This is the second of two posts. The first asked DOES GOD EXIST? Here we consider whether God cares for us. To make it worth your trouble reading, I have taken a different approach to the subject. Consider these examples.
- Does God Care? by Gail Rodgers
- Does God Care? by Philip Yancy
- Does God care? at AllAboutPhilosophy
- Does God Care? by Richard Innes
Generally, most people ask whether God cares in the context of a tragedy. Tragedy is not the subject of this post. Fortunately, I am not in the midst of a tragedy. Neither, apparently, is (joesix), the instigator of this post. Thus, I just seek to answer the question for its own sake.
Does God care? Why do we wonder if God cares for us? When we suffer, we feel small and vulnerable. We become afraid. We want help and sympathy, and only God has the power to give us what we need. Then we need to know: Does God care?
When we suffer, we doubt God. We doubt He cares. If God does care, then why does He allow us to suffer? Why does He permit evil? Unfortunately, nobody knows the answers to those questions. We just know He cares.
How do we know God cares about us? We see the evidence of His concern in the arguments for His existence.
Because the universe exhibits the characteristics of design, careful attention to order and beauty, we presume the existence of a creator, God. If God went to the trouble to create a universe that supports life, doesn’t that show that He cares about all living things. If God went to the trouble to carefully design us, does that not suggest He cares about us?
13 You created every part of me;
you put me together in my mother’s womb.
14 I praise you because you are to be feared;
all you do is strange and wonderful.
I know it with all my heart.
15 When my bones were being formed,
carefully put together in my mother’s womb,
when I was growing there in secret,
you knew that I was there—
The Argument from First Cause is also known as The Kalam Argument. Because the universe exists, someone had to create it. That someone must be God. What the Kalam Argument demonstrates is that God exists apart from the universe. God has no beginning. Before there was a universe, God existed. Yet there was an instance the universe came into being. As a deliberate act God created the universe, thereby — in the most exacting detail — creating everything within it.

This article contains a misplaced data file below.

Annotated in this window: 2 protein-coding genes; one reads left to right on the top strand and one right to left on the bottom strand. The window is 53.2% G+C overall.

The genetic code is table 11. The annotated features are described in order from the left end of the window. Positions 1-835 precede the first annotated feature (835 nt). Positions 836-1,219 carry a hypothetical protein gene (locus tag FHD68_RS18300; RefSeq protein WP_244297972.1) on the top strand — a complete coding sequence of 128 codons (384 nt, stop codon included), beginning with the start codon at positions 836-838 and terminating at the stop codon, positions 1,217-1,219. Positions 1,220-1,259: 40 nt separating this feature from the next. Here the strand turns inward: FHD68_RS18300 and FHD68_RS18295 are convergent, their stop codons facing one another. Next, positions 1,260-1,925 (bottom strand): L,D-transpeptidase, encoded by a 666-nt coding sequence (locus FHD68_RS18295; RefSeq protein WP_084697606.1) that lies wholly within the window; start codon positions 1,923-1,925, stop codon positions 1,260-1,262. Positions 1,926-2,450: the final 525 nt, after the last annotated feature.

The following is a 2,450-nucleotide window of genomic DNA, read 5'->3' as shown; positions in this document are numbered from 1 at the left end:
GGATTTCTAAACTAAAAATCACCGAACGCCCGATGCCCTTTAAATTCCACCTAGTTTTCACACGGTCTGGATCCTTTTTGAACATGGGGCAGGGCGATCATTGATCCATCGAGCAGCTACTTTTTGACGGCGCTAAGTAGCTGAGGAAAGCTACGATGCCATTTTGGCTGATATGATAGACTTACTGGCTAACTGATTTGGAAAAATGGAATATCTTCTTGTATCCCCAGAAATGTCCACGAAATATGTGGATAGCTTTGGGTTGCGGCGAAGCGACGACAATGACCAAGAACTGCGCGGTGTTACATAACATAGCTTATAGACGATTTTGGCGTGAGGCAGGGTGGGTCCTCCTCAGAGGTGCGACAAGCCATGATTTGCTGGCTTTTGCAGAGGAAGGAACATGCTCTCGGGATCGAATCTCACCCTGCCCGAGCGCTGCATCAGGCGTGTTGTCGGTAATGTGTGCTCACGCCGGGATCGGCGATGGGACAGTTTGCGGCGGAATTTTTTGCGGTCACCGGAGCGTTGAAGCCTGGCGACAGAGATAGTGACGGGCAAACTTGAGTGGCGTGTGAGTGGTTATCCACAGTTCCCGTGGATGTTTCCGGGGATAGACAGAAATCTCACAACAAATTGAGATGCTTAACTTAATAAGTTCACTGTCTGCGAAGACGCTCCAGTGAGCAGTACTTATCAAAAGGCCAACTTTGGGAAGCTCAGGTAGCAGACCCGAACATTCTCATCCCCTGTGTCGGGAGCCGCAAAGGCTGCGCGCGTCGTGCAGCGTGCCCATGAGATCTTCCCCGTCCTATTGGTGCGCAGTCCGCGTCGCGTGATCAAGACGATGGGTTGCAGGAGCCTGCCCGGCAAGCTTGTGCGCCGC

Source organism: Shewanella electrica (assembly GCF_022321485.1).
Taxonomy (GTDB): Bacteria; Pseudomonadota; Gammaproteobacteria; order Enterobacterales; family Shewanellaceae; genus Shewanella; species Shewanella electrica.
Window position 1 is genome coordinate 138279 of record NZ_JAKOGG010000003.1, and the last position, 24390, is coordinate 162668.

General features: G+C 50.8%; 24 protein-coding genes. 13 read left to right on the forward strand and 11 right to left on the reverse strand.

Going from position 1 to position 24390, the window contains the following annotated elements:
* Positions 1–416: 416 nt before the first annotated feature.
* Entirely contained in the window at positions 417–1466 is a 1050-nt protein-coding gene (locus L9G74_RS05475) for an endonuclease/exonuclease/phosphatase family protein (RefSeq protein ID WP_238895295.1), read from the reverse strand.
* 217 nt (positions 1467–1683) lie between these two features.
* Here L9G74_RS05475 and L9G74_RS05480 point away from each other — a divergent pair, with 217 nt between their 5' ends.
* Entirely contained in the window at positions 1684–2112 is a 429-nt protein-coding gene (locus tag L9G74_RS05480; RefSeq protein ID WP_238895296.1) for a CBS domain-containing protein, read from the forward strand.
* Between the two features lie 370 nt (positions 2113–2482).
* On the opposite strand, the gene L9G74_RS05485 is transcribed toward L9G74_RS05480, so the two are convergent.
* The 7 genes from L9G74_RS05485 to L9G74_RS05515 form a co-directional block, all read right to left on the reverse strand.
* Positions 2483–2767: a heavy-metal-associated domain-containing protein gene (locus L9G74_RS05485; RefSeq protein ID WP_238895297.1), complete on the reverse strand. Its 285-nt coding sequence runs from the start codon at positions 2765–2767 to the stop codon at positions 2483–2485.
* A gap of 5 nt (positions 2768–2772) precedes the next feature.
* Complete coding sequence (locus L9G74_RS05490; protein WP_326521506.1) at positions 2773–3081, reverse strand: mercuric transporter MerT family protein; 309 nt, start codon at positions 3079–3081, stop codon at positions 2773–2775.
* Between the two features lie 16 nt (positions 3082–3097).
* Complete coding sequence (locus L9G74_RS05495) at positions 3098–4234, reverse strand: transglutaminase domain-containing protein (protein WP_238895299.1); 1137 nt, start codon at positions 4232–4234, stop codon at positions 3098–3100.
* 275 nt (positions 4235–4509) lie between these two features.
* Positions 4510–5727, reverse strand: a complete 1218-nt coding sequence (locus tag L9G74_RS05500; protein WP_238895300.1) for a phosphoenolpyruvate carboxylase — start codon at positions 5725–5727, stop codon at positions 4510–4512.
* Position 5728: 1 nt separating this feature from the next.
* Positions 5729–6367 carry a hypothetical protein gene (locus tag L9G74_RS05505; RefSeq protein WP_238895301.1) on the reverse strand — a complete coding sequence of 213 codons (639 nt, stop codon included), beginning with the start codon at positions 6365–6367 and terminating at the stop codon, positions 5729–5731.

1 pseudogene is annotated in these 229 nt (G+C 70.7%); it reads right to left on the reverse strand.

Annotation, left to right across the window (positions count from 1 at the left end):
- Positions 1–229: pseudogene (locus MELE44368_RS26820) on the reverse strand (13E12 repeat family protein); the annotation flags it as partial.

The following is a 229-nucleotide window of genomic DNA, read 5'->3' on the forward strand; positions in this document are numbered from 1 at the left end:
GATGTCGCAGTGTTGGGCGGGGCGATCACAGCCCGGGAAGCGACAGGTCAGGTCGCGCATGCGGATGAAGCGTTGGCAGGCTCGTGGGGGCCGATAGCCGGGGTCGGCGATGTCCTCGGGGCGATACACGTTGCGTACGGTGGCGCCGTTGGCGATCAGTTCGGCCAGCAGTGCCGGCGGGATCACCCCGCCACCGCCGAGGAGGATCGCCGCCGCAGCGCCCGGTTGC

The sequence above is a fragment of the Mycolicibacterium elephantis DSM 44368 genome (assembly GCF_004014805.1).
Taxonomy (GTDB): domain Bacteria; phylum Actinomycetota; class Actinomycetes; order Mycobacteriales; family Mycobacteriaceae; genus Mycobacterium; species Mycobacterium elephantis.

29 Are not two little sparrows sold for a penny? And yet not one of them will fall to the ground without your Father’s leave (consent) and notice.
30 But even the very hairs of your head are all numbered.
31 Fear not, then; you are of more value than many sparrows.
The Argument from Conscience makes use of that self-evident thing we call a conscience. That conscience demonstrates the existence of the Being who gave each of us a conscience.
What our consciences help us to understand is that God is holy and that He expects us to be holy. Consider these questions.
- Would a holy God create sentient creatures and then ignore what He had created?
- Would a good and considerate parent just walk away indifferently from his or her own child?
If God cares enough about us to give us a conscience, then we know He cares about our conduct. He wants us to do what is good, not what is evil.
Even in that time before we knew of Jesus Christ, God made certain we know the difference between what is right and what is wrong.
12 The Gentiles do not have the Law of Moses; they sin and are lost apart from the Law. The Jews have the Law; they sin and are judged by the Law.13 For it is not by hearing the Law that people are put right with God, but by doing what the Law commands.14 The Gentiles do not have the Law; but whenever they do by instinct what the Law commands, they are their own law, even though they do not have the Law.15 Their conduct shows that what the Law commands is written in their hearts. Their consciences also show that this is true, since their thoughts sometimes accuse them and sometimes defend them.16 And so, according to the Good News I preach, this is how it will be on that Day when God through Jesus Christ will judge the secret thoughts of all.
Within each of us is the heartfelt desire for a holy God. Thus, the Argument from Desire seeks to prove that God must exist because the desire for God exists.
O God, thou art my God; early will I seek thee: my soul thirsteth for thee, my flesh longeth for thee in a dry and thirsty land, where no water is;
Do we desire a God who does not care for us? Of course not. Our desire is for a God who cares about us. Therefore, the Argument from Desire presupposes a holy God who cares about that which He has created.
Pascal’s Wager does not prove the existence of God. Pascal’s Wager is for those for whom all the other arguments have proven inconclusive. Our choice to believe or not believe in God is a bet. With this wager, we bet on the existence of God and what He has planned for us in eternity.
- If we live as if there is no God who cares about us, then if God exists, we risk losing everything.
- If we live as if there is a God who cares about us, then if God exists, we have the opportunity to live with Him in heaven.
- If God does not exist, then what does it matter?
What Pascal observed is that is the futility of not believing in a God who cares about us. When we believe in a God who cares about us, we have everything to gain nothing to lose.
19 “Don’t store up treasures here on earth, where moths eat them and rust destroys them, and where thieves break in and steal. 20 Store your treasures in heaven, where moths and rust cannot destroy, and thieves do not break in and steal. 21 Wherever your treasure is, there the desires of your heart will also be.